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Congo Election Date Slips as Officials Wade Through Tasks

  • David Lewis

The day millions of Congolese are to vote for the first time in more than four decades continues to be delayed. First slated for the middle of last year and then for June this year, in each case the election was delayed. No new date has been announced but, as candidates are checked and ballot papers prepared, officials say the end of July is the earliest presidential and parliamentary polls can be held.

After the latest date, June 18, was declared impossible due to an extension of the registration of candidates, diplomats and U.N. officials are eager to prevent another being announced and missed.

But, in private, they acknowledge the landmark polls, which are meant to help draw a line under the Congo's last war, are unlikely to be held before the end of July, at the earliest.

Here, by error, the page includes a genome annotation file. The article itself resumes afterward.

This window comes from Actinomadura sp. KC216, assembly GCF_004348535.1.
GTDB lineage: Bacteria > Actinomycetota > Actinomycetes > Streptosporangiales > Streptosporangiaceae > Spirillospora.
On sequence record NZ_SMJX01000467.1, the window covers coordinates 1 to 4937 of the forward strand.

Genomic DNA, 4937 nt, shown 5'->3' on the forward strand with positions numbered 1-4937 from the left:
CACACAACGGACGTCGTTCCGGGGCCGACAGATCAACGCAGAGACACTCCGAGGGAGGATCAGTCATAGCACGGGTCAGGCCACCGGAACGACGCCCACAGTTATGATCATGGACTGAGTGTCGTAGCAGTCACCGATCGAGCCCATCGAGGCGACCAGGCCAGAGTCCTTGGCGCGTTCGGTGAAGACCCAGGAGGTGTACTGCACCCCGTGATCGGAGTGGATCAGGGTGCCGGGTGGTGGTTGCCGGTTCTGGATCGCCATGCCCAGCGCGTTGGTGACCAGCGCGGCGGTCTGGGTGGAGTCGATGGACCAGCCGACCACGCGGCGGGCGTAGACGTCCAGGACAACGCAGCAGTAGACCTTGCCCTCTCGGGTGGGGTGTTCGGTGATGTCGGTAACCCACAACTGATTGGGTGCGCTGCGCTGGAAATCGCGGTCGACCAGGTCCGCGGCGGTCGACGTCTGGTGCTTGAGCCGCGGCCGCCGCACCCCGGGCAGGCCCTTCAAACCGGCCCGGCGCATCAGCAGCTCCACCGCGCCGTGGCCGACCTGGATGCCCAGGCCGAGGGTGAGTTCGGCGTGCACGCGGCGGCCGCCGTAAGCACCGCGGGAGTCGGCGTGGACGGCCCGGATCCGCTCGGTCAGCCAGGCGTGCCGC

The electoral commission has confirmed there will be 33 presidential candidates. In the meantime, the Supreme Court is wading through nearly 10,000 applications for the parliamentary elections.

Electoral commission spokesman Diedonne Mirimo said each step of the process was taking longer than expected, but a new date would be set by the end of the month.

But that can only be completed once a company has been chosen to print 25 million ballot papers. These then need to be distributed across the vast chaotic country, which lacks infrastructure and remains riddled with fighting.

It is hoped the polls will provide the Democratic Republic of Congo with a fresh start after years of chaos and wars, the last of which involved six neighboring countries and sparked a humanitarian crisis that led to the deaths of four million people.

Current President Joseph Kabila and most of the rebels who fought against him during the 1998-2003 conflict have signed up to take part in the elections.

Citing irregularities with the system, a popular opposition leader has not. The head of the popular veteran opposition UDPS party, Etienne Tshisekedi, says the polls cannot be free and fair without him. This has prompted fear of violence whenever the election does take place.

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